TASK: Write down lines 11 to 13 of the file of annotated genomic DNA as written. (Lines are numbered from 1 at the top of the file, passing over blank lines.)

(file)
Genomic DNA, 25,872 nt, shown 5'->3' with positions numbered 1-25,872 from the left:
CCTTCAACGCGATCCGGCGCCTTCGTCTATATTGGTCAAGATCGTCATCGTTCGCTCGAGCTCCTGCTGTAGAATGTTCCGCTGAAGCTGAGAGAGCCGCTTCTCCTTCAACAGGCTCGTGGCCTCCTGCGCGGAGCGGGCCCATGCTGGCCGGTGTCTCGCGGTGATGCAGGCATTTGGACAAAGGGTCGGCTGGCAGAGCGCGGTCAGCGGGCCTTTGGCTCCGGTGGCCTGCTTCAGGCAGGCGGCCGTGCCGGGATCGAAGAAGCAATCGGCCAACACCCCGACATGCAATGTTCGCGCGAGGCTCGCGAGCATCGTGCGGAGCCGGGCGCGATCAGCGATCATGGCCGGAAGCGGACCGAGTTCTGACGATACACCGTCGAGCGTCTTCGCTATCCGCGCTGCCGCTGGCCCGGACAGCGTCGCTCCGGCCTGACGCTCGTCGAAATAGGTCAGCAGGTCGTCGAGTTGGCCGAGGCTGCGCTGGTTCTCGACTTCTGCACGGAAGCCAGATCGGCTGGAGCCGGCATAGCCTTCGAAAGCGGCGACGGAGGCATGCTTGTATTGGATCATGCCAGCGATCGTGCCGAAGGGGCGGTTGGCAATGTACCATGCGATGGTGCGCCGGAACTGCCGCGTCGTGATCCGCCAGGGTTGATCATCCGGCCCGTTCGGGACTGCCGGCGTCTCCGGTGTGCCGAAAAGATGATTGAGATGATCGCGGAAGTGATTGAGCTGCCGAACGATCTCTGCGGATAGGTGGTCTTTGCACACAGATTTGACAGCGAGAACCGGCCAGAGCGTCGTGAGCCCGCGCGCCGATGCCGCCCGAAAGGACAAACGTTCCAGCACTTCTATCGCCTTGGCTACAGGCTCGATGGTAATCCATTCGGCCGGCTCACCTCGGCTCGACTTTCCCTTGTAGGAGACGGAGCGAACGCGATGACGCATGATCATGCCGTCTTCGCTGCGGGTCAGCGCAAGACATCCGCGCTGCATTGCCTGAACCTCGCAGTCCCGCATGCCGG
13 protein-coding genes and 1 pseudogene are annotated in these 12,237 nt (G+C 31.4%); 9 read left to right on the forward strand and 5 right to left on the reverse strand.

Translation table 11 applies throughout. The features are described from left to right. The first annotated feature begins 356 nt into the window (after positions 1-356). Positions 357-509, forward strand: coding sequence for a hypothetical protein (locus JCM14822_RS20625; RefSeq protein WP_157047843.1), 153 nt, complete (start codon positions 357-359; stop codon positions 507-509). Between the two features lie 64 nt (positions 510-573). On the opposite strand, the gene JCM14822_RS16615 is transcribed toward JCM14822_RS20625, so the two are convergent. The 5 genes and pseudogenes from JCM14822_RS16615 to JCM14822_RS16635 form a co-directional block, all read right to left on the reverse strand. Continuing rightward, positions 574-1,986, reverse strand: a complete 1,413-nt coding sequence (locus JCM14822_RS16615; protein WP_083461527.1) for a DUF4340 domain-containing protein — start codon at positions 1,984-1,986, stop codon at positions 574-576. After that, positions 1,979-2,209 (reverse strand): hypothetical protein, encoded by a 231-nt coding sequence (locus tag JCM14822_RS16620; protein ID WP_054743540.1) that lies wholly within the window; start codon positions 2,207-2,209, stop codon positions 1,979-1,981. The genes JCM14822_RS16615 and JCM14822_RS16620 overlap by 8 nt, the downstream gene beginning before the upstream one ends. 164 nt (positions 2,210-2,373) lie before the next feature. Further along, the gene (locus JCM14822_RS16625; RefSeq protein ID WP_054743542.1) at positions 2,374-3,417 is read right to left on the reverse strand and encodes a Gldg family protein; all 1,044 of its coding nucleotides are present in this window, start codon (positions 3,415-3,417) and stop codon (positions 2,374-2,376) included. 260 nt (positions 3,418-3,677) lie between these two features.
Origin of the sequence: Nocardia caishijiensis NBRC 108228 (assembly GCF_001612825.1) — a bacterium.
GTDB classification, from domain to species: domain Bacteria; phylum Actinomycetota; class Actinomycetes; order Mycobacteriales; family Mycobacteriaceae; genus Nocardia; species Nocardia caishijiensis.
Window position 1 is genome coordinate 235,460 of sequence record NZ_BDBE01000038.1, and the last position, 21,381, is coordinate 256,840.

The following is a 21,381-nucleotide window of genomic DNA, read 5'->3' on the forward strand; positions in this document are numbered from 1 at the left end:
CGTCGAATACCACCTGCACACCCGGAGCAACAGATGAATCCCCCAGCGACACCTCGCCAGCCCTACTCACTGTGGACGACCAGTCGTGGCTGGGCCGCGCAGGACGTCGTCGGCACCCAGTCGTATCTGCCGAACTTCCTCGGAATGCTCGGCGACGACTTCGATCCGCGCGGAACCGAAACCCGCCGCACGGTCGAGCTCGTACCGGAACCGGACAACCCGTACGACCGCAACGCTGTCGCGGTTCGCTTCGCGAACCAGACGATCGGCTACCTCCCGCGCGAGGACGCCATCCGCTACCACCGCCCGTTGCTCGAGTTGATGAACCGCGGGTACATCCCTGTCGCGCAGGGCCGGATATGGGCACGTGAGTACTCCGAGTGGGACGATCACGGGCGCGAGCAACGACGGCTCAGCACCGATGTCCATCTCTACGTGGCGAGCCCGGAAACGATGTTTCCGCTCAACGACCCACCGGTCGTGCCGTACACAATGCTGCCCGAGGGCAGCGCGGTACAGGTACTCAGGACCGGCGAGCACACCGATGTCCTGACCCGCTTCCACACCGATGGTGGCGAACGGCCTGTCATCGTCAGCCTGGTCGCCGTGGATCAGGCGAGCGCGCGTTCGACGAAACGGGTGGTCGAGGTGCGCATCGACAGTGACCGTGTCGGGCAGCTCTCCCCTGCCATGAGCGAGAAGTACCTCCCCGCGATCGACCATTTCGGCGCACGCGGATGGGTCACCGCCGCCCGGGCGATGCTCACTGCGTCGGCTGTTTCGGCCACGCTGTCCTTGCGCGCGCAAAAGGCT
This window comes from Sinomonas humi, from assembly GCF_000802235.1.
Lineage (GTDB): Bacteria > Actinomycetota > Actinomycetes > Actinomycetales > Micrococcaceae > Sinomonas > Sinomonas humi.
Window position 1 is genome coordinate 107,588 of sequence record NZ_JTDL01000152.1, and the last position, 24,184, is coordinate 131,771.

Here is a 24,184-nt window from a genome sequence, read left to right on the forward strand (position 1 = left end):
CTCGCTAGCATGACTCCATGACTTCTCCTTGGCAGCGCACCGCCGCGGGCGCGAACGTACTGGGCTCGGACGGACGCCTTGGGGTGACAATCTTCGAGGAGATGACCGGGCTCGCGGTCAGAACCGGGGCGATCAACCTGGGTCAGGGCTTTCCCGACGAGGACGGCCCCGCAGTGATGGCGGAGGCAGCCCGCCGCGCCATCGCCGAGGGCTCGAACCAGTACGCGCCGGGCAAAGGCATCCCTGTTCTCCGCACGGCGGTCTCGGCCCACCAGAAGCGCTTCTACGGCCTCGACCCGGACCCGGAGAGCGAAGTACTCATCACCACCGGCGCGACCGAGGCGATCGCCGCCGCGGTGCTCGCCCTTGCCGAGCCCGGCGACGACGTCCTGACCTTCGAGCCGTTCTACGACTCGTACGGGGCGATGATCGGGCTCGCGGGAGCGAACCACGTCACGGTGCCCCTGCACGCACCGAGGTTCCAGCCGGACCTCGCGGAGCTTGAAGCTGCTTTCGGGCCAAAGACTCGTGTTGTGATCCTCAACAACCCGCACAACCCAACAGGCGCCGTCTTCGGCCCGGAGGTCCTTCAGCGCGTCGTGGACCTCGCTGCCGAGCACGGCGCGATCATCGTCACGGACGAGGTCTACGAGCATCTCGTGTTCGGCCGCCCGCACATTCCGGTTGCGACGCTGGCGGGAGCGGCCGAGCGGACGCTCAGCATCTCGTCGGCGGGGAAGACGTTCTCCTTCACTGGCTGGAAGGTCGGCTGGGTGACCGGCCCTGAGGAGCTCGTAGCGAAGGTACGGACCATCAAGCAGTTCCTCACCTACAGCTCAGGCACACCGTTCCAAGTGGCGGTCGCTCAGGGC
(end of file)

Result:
Lineage (GTDB): Bacteria > Actinomycetota > Actinomycetes > Actinomycetales > Micrococcaceae > Sinomonas > Sinomonas humi.
Window position 1 is genome coordinate 107,588 of sequence record NZ_JTDL01000152.1, and the last position, 24,184, is coordinate 131,771.

Here is a 24,184-nt window from a genome sequence, read left to right on the forward strand (position 1 = left end):